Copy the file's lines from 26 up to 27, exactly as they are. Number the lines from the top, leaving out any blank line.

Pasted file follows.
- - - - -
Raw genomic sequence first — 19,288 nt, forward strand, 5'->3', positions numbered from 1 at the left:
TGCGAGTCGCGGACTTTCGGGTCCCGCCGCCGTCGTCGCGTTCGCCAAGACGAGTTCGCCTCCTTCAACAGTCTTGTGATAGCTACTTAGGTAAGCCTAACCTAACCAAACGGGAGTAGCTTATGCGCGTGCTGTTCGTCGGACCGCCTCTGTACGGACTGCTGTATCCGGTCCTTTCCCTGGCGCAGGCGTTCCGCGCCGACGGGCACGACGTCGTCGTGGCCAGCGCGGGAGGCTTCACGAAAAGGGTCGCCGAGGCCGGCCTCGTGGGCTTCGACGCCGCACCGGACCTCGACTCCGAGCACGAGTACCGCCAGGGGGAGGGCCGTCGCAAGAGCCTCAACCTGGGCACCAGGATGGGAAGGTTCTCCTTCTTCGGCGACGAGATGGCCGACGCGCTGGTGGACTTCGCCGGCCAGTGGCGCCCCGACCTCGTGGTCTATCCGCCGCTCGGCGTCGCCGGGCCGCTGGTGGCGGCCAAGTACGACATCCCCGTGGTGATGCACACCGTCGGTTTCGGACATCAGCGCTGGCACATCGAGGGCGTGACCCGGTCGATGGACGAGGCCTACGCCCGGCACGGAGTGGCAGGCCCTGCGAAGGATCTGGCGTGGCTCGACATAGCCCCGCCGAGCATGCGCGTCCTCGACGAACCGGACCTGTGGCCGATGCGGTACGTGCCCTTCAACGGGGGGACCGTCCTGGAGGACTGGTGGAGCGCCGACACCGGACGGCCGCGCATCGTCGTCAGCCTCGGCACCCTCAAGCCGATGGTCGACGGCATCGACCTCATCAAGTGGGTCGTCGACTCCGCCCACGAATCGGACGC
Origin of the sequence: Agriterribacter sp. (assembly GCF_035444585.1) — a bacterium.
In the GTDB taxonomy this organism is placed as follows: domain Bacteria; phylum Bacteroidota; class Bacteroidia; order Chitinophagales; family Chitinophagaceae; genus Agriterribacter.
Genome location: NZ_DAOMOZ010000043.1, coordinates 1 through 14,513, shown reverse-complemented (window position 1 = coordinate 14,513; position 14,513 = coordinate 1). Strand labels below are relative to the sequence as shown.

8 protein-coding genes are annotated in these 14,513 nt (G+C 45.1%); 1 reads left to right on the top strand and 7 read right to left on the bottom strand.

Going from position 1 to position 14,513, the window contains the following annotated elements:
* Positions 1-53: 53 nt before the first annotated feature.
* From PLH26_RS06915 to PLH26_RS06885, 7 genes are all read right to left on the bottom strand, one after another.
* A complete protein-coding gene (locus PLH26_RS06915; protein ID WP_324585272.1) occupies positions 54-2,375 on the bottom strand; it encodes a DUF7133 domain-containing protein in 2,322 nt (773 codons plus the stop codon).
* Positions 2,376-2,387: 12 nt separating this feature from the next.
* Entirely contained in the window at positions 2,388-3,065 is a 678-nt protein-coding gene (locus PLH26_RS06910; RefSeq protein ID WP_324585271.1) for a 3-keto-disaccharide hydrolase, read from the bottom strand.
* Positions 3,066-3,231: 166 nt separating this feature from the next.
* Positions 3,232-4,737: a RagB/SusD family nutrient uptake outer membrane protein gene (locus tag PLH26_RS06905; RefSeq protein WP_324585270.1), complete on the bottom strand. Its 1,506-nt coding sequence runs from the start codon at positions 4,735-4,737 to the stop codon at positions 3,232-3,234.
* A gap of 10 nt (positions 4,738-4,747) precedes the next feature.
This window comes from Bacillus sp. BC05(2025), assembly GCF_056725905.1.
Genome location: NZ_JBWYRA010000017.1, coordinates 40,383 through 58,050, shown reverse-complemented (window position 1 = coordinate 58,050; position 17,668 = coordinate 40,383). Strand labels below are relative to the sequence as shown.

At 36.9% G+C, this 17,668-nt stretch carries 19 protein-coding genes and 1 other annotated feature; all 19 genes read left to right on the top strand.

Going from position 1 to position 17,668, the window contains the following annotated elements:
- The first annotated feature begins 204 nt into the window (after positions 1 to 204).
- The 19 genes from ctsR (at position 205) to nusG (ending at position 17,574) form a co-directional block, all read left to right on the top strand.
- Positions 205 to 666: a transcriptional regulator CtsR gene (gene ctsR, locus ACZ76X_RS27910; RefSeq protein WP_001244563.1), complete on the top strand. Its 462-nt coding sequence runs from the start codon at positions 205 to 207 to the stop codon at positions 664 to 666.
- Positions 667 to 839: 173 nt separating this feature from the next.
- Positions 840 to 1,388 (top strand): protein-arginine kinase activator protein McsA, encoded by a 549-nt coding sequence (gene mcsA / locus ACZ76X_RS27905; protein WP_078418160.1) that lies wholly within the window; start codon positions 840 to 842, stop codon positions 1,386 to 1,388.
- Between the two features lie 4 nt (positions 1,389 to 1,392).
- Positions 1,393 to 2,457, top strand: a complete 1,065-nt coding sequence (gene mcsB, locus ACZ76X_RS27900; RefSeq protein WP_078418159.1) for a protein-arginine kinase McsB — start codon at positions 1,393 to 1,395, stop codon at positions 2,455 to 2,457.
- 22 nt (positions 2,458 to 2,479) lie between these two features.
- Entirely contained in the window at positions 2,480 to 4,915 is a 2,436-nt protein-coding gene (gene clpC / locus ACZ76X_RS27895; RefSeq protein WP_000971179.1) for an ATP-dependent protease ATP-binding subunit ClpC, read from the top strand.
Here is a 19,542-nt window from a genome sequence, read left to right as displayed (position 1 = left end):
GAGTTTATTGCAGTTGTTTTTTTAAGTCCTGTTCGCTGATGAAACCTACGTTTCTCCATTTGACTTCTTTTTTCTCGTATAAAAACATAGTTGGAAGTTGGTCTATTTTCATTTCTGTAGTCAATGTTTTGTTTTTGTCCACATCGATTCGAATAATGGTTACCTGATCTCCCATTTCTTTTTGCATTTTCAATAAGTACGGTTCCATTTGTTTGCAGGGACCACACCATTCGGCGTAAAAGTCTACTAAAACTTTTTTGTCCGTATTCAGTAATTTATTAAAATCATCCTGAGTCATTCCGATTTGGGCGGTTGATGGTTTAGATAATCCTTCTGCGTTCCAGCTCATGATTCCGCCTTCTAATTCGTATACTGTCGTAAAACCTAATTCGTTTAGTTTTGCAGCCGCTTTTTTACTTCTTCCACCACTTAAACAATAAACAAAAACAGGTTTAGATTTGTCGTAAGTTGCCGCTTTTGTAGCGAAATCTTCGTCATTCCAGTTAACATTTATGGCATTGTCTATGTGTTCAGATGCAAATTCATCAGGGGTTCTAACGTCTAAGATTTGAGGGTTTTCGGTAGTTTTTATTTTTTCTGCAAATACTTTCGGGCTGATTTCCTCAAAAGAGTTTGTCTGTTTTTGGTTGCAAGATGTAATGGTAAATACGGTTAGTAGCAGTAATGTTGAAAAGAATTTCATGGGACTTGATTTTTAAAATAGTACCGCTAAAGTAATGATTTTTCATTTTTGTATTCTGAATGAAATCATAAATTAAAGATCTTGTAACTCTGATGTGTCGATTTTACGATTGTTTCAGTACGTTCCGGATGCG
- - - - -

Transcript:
- Positions 1,393 to 2,457, top strand: a complete 1,065-nt coding sequence (gene mcsB, locus ACZ76X_RS27900; RefSeq protein WP_078418159.1) for a protein-arginine kinase McsB — start codon at positions 1,393 to 1,395, stop codon at positions 2,455 to 2,457.
- 22 nt (positions 2,458 to 2,479) lie between these two features.